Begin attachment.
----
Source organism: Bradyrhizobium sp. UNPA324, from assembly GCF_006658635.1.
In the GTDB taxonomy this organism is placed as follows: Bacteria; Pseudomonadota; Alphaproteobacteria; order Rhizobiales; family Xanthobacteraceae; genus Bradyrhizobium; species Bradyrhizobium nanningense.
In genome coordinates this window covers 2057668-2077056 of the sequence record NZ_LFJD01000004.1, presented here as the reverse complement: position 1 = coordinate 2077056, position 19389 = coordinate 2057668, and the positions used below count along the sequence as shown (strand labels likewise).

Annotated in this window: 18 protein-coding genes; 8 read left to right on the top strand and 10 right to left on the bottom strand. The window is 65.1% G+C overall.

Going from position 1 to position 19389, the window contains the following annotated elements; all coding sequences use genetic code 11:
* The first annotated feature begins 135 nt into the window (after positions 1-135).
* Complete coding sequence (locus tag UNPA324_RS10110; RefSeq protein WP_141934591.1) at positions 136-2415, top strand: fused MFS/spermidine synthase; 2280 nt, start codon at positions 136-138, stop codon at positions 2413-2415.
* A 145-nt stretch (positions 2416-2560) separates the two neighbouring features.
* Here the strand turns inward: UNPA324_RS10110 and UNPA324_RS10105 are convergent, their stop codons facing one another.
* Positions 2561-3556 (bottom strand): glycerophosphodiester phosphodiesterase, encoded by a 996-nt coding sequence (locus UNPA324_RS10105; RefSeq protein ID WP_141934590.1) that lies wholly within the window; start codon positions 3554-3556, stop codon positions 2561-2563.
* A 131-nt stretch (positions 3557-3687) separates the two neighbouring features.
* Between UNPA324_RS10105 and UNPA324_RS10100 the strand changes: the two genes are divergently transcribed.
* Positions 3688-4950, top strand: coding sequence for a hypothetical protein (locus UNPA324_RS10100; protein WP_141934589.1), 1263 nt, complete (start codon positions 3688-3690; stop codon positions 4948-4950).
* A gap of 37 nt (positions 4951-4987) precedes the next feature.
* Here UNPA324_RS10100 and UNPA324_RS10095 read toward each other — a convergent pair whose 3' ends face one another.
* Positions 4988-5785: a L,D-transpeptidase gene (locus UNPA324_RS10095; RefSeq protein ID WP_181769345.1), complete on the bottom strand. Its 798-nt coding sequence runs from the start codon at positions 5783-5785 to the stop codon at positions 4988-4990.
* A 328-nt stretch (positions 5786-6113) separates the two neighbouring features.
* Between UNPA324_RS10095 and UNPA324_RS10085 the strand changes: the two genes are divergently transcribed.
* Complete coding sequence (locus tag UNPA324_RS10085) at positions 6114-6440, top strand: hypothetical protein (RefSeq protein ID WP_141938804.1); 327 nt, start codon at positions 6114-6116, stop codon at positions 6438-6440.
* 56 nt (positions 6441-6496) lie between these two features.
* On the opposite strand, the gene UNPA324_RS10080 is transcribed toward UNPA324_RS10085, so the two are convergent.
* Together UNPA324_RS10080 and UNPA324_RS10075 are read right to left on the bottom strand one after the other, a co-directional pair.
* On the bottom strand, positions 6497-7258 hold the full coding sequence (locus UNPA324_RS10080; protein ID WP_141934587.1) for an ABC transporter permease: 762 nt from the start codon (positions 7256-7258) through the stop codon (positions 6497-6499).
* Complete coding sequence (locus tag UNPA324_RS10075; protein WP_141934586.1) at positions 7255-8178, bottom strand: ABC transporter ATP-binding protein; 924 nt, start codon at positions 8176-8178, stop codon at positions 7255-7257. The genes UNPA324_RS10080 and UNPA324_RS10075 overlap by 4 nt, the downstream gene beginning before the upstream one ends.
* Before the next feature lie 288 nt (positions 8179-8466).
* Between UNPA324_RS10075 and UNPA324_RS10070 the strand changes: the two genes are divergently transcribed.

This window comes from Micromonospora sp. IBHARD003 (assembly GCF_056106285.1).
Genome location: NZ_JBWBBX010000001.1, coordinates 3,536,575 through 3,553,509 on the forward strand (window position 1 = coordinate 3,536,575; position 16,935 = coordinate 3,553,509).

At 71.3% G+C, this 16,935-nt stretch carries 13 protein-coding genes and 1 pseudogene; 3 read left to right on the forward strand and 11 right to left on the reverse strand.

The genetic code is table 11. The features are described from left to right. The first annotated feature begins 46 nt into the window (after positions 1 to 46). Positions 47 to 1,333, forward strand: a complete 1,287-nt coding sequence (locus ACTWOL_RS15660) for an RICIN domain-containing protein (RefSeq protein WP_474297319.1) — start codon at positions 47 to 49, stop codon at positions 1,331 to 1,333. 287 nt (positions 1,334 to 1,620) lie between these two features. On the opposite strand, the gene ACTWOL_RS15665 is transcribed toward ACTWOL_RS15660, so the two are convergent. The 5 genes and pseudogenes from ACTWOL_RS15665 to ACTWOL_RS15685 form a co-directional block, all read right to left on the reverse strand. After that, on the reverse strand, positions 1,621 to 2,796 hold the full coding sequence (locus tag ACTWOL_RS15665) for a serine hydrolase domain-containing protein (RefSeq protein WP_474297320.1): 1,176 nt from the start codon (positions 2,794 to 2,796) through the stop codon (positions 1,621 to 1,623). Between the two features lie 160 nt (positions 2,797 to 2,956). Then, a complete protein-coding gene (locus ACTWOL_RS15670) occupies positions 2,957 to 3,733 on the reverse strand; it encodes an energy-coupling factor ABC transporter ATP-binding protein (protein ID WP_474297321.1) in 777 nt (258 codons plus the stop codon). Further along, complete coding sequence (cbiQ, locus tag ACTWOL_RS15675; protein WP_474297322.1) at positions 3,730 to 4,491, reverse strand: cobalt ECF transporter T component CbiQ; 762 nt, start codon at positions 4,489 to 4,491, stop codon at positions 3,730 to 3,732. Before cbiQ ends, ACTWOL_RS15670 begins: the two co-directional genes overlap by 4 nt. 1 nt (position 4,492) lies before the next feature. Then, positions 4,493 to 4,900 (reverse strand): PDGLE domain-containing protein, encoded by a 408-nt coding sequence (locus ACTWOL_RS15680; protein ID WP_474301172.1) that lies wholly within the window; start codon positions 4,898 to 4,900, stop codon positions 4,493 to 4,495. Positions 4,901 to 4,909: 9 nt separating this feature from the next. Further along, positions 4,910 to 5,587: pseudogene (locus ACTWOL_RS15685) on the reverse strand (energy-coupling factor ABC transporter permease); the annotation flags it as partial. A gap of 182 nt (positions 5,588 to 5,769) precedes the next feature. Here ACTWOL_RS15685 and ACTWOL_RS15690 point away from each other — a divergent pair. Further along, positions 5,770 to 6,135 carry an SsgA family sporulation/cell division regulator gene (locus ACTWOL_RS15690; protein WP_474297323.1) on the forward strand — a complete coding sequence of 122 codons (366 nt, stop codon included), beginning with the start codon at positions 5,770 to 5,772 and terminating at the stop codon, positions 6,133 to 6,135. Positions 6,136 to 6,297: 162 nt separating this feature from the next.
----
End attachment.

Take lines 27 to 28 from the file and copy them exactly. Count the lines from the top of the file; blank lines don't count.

This window comes from Micromonospora sp. IBHARD003 (assembly GCF_056106285.1).
Genome location: NZ_JBWBBX010000001.1, coordinates 3,536,575 through 3,553,509 on the forward strand (window position 1 = coordinate 3,536,575; position 16,935 = coordinate 3,553,509).